Recommendation: TO THE FEDERAL AVIATION ADMINISTRATION: Create a certification for personnel responsible for the loading, restraint, and documentation of special cargo loads on transport-category airplanes, and ensure that the certification includes procedures; training; and duty hour limitations and rest requirements consistent with other safety-sensitive, certificated positions.
Original recommendation transmittal letter: PDF
Overall Status: Open - Acceptable Response
Mode: Aviation
Location: Bagram, UN, Afghanistan
Is Reiterated: No
Is Hazmat: No
Is NPRM: No
Accident #: DCA13MA081
Accident Reports: Steep Climb and Uncontrolled Descent During Takeoff, National Air Cargo, Inc., dba National Airlines, Boeing 747 400 BCF, N949CA
Report #: AAR-15-01
Accident Date: 4/29/2013
Issue Date: 7/29/2015
Date Closed:
Addressee(s) and Addressee Status: FAA (Open - Acceptable Response)
Keyword(s):

Safety Recommendation History
From: NTSB
To: FAA
Date: 8/31/2017
Response: We note that the loadmaster certification working group (LCWG) held its first meeting in August 2016. The LCWG was created by your aviation rulemaking advisory committee to consider creating a certification for personnel involved in loading special cargo. We also note that the LCWG anticipates completing its report sometime in 2018. Pending completion of the LCWG’s activities and action that will satisfy Safety Recommendation A-15-14, it remains classified OPEN--ACCEPTABLE RESPONSE.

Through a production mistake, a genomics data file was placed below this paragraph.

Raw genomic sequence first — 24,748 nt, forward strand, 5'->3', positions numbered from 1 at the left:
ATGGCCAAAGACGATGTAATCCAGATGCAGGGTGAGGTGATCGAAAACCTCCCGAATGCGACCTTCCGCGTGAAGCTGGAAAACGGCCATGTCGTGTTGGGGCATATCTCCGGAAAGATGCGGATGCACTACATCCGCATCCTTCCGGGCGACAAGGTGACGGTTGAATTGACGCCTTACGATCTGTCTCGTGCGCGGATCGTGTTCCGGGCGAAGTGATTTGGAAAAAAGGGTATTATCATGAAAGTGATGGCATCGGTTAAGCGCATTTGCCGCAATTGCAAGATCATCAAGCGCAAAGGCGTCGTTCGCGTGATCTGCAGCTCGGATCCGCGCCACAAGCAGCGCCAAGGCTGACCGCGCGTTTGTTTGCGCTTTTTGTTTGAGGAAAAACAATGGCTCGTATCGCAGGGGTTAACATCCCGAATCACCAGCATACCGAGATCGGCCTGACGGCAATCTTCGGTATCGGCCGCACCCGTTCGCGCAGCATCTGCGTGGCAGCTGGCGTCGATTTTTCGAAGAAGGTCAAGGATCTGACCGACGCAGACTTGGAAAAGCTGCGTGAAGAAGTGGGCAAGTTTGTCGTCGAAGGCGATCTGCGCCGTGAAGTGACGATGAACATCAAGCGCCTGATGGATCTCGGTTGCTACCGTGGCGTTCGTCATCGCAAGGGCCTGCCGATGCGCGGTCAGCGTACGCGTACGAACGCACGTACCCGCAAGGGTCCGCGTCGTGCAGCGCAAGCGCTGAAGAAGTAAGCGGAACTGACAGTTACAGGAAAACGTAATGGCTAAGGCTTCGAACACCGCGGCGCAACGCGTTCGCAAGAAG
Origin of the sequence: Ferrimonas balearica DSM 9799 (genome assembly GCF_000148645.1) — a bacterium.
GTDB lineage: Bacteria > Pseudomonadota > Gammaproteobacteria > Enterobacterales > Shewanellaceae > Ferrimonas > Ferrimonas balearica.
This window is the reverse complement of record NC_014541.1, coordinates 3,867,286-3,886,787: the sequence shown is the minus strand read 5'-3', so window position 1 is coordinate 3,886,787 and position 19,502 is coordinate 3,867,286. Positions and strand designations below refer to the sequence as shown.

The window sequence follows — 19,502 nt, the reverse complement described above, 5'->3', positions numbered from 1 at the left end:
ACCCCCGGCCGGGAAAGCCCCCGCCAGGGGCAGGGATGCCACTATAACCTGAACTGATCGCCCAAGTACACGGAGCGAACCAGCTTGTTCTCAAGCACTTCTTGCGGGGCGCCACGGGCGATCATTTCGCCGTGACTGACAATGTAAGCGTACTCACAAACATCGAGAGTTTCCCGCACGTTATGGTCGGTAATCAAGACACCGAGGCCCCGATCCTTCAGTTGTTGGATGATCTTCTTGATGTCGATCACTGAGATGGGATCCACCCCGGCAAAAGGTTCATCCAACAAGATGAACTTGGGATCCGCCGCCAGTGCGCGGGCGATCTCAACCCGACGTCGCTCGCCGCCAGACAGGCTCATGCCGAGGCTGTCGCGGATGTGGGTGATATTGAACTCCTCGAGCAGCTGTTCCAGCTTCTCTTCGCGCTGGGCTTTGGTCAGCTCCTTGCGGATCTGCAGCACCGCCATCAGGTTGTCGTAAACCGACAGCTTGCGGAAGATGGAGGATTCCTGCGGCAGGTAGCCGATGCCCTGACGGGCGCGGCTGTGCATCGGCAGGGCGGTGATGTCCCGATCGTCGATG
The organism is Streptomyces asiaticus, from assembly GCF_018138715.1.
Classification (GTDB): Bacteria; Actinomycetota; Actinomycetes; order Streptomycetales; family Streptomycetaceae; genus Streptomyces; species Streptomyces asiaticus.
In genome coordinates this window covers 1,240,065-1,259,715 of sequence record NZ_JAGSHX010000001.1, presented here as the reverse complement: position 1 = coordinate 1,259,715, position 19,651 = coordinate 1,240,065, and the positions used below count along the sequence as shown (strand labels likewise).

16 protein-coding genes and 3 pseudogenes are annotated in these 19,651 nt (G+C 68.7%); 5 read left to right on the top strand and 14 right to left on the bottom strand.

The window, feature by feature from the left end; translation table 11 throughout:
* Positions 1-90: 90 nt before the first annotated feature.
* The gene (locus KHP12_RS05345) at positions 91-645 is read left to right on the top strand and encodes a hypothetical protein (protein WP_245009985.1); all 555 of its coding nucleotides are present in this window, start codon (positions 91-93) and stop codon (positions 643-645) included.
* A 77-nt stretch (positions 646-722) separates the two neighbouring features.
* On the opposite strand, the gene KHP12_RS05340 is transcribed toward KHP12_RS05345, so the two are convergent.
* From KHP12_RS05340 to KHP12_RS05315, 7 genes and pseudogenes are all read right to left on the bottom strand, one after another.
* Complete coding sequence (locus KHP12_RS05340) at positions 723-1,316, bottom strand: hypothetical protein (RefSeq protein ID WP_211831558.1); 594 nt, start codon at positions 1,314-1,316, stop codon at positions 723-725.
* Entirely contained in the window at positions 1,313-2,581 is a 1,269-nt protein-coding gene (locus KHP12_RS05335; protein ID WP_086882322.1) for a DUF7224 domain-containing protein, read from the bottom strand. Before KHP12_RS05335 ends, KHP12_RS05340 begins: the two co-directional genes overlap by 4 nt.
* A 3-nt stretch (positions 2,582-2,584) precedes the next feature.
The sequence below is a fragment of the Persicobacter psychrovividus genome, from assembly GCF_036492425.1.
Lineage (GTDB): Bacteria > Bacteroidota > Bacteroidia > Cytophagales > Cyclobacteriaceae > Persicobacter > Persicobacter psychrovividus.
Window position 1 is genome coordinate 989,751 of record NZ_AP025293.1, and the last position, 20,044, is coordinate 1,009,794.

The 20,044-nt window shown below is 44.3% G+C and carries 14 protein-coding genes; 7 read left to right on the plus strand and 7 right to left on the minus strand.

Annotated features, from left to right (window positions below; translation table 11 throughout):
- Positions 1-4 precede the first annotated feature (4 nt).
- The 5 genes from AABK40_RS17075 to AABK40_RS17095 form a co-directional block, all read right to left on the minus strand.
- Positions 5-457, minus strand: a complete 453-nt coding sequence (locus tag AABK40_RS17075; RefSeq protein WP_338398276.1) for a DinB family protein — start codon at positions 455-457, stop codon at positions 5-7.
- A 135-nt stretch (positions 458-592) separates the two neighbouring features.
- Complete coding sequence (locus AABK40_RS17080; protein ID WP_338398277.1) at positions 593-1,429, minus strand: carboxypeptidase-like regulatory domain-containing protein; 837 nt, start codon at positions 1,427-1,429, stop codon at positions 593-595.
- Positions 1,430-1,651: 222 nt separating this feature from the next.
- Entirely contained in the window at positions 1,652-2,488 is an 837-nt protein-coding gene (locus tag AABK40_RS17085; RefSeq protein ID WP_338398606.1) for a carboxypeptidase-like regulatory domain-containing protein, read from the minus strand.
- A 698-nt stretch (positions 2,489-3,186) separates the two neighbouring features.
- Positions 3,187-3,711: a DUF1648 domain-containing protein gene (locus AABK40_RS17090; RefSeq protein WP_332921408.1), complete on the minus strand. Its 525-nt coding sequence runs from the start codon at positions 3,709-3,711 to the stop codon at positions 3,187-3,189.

From: FAA
To: NTSB
Date: 5/31/2017
Response: -From Michael P. Huerta, Administrator: The Federal Aviation Administration (FAA), as we reported in our September 8. 2016, letter to the Board, convened a new subgroup of the Aviation Rulemaking Advisory Committee (ARAC), the Loadmaster Certification Working Group (LCWG). The LCWG first met in August 2016. The LCWG will provide advice and recommendations to the ARAC on whether "safety would be enhanced .. by creating a certification for .. persons engaged in the loading and supervision of the loading of special cargo." Once the LCWG completes its assigned tasks, the ARAC submits a recommendation report to the FAA. The final report from the LCWP is due to the ARAC by August 2018.